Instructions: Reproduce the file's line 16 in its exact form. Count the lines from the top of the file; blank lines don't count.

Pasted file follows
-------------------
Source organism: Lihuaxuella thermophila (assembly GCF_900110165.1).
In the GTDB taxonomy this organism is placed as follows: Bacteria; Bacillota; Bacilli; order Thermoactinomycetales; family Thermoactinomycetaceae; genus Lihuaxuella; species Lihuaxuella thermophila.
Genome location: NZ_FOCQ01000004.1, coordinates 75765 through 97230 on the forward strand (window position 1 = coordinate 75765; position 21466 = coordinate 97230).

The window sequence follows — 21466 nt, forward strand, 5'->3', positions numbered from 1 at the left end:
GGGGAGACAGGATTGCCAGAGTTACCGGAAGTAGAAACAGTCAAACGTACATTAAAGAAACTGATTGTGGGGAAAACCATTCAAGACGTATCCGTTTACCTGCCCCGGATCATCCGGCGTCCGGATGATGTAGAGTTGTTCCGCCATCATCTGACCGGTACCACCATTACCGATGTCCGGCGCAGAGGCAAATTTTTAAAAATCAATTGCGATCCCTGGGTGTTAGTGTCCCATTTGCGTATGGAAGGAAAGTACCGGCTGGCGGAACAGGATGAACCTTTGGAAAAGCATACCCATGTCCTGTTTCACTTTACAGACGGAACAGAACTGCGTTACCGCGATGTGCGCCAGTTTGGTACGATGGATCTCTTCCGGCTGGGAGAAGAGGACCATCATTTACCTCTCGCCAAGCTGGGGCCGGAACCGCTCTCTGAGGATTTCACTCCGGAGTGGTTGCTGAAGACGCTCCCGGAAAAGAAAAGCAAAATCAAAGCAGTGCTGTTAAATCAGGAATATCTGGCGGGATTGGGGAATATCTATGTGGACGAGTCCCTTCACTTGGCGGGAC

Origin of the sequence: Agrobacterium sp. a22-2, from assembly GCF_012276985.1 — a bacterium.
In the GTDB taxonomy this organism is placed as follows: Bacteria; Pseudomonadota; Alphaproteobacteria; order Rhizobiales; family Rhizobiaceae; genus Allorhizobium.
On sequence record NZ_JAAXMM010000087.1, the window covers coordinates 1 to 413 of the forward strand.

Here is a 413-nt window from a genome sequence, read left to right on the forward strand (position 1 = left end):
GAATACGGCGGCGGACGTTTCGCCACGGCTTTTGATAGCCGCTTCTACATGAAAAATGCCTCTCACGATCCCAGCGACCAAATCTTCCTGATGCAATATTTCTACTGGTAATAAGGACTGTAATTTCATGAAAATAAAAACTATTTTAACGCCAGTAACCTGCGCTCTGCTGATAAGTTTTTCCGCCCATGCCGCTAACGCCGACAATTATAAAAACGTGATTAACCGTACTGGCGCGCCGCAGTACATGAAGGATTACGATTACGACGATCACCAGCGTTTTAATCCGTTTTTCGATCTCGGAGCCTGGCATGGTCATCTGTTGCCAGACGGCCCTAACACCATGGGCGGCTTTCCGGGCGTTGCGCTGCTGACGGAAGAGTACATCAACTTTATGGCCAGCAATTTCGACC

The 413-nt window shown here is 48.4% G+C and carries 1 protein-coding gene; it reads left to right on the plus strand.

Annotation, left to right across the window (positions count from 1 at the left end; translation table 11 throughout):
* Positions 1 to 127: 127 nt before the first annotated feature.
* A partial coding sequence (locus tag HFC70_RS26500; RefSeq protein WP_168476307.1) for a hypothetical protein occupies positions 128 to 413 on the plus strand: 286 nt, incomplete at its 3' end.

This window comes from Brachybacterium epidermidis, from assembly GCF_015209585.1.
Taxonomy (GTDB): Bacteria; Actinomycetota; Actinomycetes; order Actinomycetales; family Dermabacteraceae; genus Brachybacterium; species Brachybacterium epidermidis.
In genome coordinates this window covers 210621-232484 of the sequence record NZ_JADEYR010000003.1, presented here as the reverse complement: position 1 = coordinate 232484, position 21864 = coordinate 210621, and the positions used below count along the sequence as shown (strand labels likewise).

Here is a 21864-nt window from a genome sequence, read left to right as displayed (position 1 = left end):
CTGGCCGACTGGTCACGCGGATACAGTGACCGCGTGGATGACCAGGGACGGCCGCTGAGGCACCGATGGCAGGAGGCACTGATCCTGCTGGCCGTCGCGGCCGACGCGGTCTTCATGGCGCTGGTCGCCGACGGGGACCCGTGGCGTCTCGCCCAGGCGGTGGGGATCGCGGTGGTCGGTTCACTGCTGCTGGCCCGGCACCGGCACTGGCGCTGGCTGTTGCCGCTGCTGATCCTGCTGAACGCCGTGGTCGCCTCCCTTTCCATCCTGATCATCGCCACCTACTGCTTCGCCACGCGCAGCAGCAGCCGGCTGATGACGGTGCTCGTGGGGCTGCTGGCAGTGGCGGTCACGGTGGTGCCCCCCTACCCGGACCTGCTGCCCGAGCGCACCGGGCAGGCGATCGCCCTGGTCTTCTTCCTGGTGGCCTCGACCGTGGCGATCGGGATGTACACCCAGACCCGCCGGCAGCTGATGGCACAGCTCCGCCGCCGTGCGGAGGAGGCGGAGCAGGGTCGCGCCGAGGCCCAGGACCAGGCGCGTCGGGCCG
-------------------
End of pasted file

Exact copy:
Taxonomy (GTDB): Bacteria; Actinomycetota; Actinomycetes; order Actinomycetales; family Dermabacteraceae; genus Brachybacterium; species Brachybacterium epidermidis.